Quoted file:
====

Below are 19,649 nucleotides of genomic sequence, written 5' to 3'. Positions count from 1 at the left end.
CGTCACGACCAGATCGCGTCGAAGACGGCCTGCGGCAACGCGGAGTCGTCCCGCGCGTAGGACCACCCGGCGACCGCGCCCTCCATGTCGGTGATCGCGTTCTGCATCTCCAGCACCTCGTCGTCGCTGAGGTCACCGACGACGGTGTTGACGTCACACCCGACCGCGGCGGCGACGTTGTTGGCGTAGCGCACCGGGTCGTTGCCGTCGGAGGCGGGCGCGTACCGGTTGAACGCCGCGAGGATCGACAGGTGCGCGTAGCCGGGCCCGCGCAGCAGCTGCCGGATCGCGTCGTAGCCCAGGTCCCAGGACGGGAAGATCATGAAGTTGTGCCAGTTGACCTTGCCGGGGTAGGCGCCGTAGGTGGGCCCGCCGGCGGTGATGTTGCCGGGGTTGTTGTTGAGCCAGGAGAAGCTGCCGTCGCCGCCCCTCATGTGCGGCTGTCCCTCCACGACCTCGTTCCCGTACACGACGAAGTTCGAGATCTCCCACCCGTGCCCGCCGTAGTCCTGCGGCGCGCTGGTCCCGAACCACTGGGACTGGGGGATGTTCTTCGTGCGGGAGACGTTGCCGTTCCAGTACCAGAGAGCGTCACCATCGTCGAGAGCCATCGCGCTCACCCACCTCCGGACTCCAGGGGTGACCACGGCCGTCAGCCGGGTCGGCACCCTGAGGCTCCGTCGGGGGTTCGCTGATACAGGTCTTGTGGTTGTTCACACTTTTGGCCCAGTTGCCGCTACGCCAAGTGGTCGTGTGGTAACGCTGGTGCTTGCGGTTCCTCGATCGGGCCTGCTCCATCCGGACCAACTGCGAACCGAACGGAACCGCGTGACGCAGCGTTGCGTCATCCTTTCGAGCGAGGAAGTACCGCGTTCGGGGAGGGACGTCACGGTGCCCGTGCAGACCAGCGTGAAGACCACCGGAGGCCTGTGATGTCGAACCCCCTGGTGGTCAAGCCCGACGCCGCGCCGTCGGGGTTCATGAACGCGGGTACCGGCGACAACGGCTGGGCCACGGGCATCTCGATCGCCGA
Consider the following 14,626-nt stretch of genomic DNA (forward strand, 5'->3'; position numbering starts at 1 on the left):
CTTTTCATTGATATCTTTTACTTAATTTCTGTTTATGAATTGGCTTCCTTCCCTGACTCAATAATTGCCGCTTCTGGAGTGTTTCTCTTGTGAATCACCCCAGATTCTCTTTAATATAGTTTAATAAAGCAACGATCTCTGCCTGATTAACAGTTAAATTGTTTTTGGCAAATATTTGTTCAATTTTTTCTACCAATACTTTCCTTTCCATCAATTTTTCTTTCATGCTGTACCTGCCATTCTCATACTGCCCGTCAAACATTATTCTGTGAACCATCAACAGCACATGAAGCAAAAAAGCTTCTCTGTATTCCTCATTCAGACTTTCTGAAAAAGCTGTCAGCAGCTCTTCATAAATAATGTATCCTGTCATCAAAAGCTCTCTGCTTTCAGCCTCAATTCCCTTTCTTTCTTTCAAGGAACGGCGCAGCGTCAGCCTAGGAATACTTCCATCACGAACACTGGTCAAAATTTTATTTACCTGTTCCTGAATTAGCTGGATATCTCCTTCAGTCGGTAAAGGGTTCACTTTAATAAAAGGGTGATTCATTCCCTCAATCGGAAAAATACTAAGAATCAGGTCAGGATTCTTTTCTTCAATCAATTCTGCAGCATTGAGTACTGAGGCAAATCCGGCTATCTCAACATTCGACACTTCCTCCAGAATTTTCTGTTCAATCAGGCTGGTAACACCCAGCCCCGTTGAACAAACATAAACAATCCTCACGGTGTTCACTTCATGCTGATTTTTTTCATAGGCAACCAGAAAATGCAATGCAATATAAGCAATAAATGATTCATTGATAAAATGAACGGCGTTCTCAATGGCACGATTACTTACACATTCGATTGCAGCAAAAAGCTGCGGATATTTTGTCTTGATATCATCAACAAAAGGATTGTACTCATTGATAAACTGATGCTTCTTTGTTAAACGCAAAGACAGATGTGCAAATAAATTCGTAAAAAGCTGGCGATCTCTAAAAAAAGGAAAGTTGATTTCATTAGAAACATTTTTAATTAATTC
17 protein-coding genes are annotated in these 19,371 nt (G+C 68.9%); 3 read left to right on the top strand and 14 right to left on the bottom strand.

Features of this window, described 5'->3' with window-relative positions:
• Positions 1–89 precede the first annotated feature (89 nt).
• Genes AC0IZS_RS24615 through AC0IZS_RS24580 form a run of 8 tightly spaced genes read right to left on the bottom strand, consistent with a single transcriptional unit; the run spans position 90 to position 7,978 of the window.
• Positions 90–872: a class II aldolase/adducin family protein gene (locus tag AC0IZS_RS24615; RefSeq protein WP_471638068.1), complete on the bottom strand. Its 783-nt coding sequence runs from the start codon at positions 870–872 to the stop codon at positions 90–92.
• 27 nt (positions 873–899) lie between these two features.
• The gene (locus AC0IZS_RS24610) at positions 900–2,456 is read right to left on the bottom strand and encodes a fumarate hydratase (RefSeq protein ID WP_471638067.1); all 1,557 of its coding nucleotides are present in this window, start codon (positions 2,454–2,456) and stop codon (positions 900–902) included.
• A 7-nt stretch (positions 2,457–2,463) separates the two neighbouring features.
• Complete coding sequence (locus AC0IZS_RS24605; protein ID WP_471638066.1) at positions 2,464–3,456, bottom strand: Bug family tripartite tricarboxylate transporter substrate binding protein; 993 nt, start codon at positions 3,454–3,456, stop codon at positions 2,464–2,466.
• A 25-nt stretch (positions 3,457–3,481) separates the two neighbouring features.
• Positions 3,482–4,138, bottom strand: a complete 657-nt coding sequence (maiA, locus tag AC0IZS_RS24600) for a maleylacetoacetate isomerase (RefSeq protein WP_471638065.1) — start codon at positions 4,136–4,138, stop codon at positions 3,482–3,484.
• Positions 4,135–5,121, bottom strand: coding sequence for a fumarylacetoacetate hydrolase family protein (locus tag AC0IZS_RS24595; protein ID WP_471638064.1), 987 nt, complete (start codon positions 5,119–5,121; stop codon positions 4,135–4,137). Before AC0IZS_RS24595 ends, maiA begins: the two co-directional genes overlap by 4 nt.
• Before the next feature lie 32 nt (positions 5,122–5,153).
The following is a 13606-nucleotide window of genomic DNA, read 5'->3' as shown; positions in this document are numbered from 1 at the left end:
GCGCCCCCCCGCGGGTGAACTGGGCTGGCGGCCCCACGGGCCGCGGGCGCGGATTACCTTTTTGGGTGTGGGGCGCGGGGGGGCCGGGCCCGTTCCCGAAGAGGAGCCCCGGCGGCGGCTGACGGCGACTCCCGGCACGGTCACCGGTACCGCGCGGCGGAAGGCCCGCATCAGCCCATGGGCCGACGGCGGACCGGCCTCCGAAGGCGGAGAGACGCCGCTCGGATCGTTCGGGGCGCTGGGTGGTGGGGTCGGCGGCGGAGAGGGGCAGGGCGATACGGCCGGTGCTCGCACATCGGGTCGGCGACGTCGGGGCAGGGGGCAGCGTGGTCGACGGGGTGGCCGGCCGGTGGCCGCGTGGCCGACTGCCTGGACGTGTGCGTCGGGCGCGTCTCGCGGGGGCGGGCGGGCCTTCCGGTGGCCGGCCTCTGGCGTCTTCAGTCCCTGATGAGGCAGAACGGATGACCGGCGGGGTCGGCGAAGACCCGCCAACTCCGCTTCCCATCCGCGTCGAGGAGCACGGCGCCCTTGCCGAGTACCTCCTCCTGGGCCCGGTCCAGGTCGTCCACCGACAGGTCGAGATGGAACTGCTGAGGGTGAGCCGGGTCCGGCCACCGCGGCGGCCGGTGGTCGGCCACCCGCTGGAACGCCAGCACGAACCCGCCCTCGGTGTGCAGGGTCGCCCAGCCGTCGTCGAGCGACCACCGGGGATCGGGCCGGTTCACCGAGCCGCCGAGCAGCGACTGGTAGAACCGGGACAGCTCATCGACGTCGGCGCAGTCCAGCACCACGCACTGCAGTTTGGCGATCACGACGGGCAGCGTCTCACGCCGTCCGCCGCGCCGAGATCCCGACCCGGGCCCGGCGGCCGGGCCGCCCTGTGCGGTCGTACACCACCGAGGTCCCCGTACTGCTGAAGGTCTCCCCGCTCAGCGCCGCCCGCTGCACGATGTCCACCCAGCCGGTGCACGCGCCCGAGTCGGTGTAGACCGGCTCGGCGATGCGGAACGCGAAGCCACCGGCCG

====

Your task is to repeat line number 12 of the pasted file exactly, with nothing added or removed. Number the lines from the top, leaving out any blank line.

• A 7-nt stretch (positions 2,457–2,463) separates the two neighbouring features.